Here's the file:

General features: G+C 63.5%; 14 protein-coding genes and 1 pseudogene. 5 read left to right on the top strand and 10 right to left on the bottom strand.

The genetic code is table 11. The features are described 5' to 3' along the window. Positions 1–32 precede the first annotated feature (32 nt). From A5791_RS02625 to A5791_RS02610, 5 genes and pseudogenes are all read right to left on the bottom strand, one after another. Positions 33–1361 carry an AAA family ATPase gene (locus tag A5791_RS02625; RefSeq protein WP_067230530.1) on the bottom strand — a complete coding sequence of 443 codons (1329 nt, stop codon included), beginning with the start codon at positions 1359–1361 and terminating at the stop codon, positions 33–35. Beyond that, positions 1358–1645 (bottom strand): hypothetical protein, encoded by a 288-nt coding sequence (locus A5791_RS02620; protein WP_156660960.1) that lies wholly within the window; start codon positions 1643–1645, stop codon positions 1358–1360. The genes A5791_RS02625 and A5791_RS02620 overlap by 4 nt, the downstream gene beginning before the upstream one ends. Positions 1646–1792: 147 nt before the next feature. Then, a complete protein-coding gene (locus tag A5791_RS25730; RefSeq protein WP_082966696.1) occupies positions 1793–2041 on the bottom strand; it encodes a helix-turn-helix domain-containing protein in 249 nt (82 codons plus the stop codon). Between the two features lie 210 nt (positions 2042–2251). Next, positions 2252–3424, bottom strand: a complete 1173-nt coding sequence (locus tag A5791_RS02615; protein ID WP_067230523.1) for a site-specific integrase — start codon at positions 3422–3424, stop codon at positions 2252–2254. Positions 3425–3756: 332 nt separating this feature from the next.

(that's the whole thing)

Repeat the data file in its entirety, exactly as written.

General features: G+C 63.5%; 14 protein-coding genes and 1 pseudogene. 5 read left to right on the top strand and 10 right to left on the bottom strand.

The genetic code is table 11. The features are described 5' to 3' along the window. Positions 1–32 precede the first annotated feature (32 nt). From A5791_RS02625 to A5791_RS02610, 5 genes and pseudogenes are all read right to left on the bottom strand, one after another. Positions 33–1361 carry an AAA family ATPase gene (locus tag A5791_RS02625; RefSeq protein WP_067230530.1) on the bottom strand — a complete coding sequence of 443 codons (1329 nt, stop codon included), beginning with the start codon at positions 1359–1361 and terminating at the stop codon, positions 33–35. Beyond that, positions 1358–1645 (bottom strand): hypothetical protein, encoded by a 288-nt coding sequence (locus A5791_RS02620; protein WP_156660960.1) that lies wholly within the window; start codon positions 1643–1645, stop codon positions 1358–1360. The genes A5791_RS02625 and A5791_RS02620 overlap by 4 nt, the downstream gene beginning before the upstream one ends. Positions 1646–1792: 147 nt before the next feature. Then, a complete protein-coding gene (locus tag A5791_RS25730; RefSeq protein WP_082966696.1) occupies positions 1793–2041 on the bottom strand; it encodes a helix-turn-helix domain-containing protein in 249 nt (82 codons plus the stop codon). Between the two features lie 210 nt (positions 2042–2251). Next, positions 2252–3424, bottom strand: a complete 1173-nt coding sequence (locus tag A5791_RS02615; protein ID WP_067230523.1) for a site-specific integrase — start codon at positions 3422–3424, stop codon at positions 2252–2254. Positions 3425–3756: 332 nt separating this feature from the next.